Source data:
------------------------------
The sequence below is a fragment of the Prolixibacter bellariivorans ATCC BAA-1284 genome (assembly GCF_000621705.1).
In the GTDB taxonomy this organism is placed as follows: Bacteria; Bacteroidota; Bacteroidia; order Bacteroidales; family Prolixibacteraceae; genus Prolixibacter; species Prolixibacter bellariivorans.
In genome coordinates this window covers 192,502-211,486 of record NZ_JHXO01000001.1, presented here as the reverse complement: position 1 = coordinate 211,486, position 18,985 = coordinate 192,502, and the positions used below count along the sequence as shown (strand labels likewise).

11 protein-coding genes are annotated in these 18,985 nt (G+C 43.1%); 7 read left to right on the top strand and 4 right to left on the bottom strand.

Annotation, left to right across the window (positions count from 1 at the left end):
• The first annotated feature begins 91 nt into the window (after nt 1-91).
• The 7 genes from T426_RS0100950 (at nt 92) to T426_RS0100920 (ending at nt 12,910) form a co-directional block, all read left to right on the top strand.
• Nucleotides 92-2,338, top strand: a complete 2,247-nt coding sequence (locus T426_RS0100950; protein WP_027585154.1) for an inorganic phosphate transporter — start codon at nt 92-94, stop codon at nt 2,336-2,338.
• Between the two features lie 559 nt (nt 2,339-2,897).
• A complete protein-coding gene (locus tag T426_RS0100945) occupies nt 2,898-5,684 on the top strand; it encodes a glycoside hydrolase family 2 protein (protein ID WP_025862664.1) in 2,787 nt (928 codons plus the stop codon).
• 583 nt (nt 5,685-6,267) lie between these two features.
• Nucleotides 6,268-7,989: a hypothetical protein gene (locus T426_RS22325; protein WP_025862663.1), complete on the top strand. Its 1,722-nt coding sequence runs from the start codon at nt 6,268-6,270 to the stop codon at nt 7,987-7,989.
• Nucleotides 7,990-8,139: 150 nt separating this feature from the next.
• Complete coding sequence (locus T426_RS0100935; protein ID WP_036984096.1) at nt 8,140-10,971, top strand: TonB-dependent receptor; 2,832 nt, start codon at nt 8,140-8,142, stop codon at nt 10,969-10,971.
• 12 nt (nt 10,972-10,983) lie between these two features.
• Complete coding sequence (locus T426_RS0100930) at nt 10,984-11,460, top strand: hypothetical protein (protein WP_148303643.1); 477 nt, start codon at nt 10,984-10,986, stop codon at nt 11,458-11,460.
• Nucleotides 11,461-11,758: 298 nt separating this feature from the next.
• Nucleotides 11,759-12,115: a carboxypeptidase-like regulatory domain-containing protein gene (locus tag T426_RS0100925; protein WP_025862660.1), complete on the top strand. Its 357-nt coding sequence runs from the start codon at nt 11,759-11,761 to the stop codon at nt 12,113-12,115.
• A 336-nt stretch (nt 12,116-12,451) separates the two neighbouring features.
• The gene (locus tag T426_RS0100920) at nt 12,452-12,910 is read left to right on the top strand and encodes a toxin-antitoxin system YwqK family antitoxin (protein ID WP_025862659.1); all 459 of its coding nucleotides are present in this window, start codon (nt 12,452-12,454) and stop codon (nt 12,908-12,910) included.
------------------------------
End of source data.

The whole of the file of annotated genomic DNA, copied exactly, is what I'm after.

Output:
The sequence below is a fragment of the Prolixibacter bellariivorans ATCC BAA-1284 genome (assembly GCF_000621705.1).
In the GTDB taxonomy this organism is placed as follows: Bacteria; Bacteroidota; Bacteroidia; order Bacteroidales; family Prolixibacteraceae; genus Prolixibacter; species Prolixibacter bellariivorans.
In genome coordinates this window covers 192,502-211,486 of record NZ_JHXO01000001.1, presented here as the reverse complement: position 1 = coordinate 211,486, position 18,985 = coordinate 192,502, and the positions used below count along the sequence as shown (strand labels likewise).

11 protein-coding genes are annotated in these 18,985 nt (G+C 43.1%); 7 read left to right on the top strand and 4 right to left on the bottom strand.

Annotation, left to right across the window (positions count from 1 at the left end):
• The first annotated feature begins 91 nt into the window (after nt 1-91).
• The 7 genes from T426_RS0100950 (at nt 92) to T426_RS0100920 (ending at nt 12,910) form a co-directional block, all read left to right on the top strand.
• Nucleotides 92-2,338, top strand: a complete 2,247-nt coding sequence (locus T426_RS0100950; protein WP_027585154.1) for an inorganic phosphate transporter — start codon at nt 92-94, stop codon at nt 2,336-2,338.
• Between the two features lie 559 nt (nt 2,339-2,897).
• A complete protein-coding gene (locus tag T426_RS0100945) occupies nt 2,898-5,684 on the top strand; it encodes a glycoside hydrolase family 2 protein (protein ID WP_025862664.1) in 2,787 nt (928 codons plus the stop codon).
• 583 nt (nt 5,685-6,267) lie between these two features.
• Nucleotides 6,268-7,989: a hypothetical protein gene (locus T426_RS22325; protein WP_025862663.1), complete on the top strand. Its 1,722-nt coding sequence runs from the start codon at nt 6,268-6,270 to the stop codon at nt 7,987-7,989.
• Nucleotides 7,990-8,139: 150 nt separating this feature from the next.
• Complete coding sequence (locus T426_RS0100935; protein ID WP_036984096.1) at nt 8,140-10,971, top strand: TonB-dependent receptor; 2,832 nt, start codon at nt 8,140-8,142, stop codon at nt 10,969-10,971.
• 12 nt (nt 10,972-10,983) lie between these two features.
• Complete coding sequence (locus T426_RS0100930) at nt 10,984-11,460, top strand: hypothetical protein (protein WP_148303643.1); 477 nt, start codon at nt 10,984-10,986, stop codon at nt 11,458-11,460.
• Nucleotides 11,461-11,758: 298 nt separating this feature from the next.
• Nucleotides 11,759-12,115: a carboxypeptidase-like regulatory domain-containing protein gene (locus tag T426_RS0100925; protein WP_025862660.1), complete on the top strand. Its 357-nt coding sequence runs from the start codon at nt 11,759-11,761 to the stop codon at nt 12,113-12,115.
• A 336-nt stretch (nt 12,116-12,451) separates the two neighbouring features.
• The gene (locus tag T426_RS0100920) at nt 12,452-12,910 is read left to right on the top strand and encodes a toxin-antitoxin system YwqK family antitoxin (protein ID WP_025862659.1); all 459 of its coding nucleotides are present in this window, start codon (nt 12,452-12,454) and stop codon (nt 12,908-12,910) included.